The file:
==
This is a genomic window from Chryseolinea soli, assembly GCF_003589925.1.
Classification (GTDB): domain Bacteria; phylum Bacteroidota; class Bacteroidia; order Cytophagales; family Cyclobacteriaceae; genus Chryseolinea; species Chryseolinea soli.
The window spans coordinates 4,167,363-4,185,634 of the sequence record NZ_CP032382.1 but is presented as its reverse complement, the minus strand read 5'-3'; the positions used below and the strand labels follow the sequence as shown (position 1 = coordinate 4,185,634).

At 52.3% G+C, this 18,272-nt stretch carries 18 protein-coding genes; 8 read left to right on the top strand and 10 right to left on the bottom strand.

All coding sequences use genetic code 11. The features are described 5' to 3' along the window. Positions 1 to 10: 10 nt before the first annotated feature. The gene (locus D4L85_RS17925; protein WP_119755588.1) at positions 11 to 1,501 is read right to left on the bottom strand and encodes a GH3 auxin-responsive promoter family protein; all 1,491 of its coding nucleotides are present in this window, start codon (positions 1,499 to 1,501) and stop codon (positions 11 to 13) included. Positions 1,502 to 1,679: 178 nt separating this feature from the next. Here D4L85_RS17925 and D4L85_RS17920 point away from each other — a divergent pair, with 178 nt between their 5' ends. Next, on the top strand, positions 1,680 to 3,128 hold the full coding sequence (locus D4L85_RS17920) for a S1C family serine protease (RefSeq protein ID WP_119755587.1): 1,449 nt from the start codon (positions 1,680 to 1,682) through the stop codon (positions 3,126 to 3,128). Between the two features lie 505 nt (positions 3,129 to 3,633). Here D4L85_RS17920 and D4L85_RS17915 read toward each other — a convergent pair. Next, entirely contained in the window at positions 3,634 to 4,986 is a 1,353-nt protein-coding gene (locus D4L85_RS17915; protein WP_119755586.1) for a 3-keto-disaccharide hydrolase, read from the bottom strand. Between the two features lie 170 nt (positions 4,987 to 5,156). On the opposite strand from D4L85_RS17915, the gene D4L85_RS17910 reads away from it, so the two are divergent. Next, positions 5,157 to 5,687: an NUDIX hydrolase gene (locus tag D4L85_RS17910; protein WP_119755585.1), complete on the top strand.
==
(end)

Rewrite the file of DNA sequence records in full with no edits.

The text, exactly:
This is a genomic window from Chryseolinea soli, assembly GCF_003589925.1.
Classification (GTDB): domain Bacteria; phylum Bacteroidota; class Bacteroidia; order Cytophagales; family Cyclobacteriaceae; genus Chryseolinea; species Chryseolinea soli.
The window spans coordinates 4,167,363-4,185,634 of the sequence record NZ_CP032382.1 but is presented as its reverse complement, the minus strand read 5'-3'; the positions used below and the strand labels follow the sequence as shown (position 1 = coordinate 4,185,634).

At 52.3% G+C, this 18,272-nt stretch carries 18 protein-coding genes; 8 read left to right on the top strand and 10 right to left on the bottom strand.

All coding sequences use genetic code 11. The features are described 5' to 3' along the window. Positions 1 to 10: 10 nt before the first annotated feature. The gene (locus D4L85_RS17925; protein WP_119755588.1) at positions 11 to 1,501 is read right to left on the bottom strand and encodes a GH3 auxin-responsive promoter family protein; all 1,491 of its coding nucleotides are present in this window, start codon (positions 1,499 to 1,501) and stop codon (positions 11 to 13) included. Positions 1,502 to 1,679: 178 nt separating this feature from the next. Here D4L85_RS17925 and D4L85_RS17920 point away from each other — a divergent pair, with 178 nt between their 5' ends. Next, on the top strand, positions 1,680 to 3,128 hold the full coding sequence (locus D4L85_RS17920) for a S1C family serine protease (RefSeq protein ID WP_119755587.1): 1,449 nt from the start codon (positions 1,680 to 1,682) through the stop codon (positions 3,126 to 3,128). Between the two features lie 505 nt (positions 3,129 to 3,633). Here D4L85_RS17920 and D4L85_RS17915 read toward each other — a convergent pair. Next, entirely contained in the window at positions 3,634 to 4,986 is a 1,353-nt protein-coding gene (locus D4L85_RS17915; protein WP_119755586.1) for a 3-keto-disaccharide hydrolase, read from the bottom strand. Between the two features lie 170 nt (positions 4,987 to 5,156). On the opposite strand from D4L85_RS17915, the gene D4L85_RS17910 reads away from it, so the two are divergent. Next, positions 5,157 to 5,687: an NUDIX hydrolase gene (locus tag D4L85_RS17910; protein WP_119755585.1), complete on the top strand.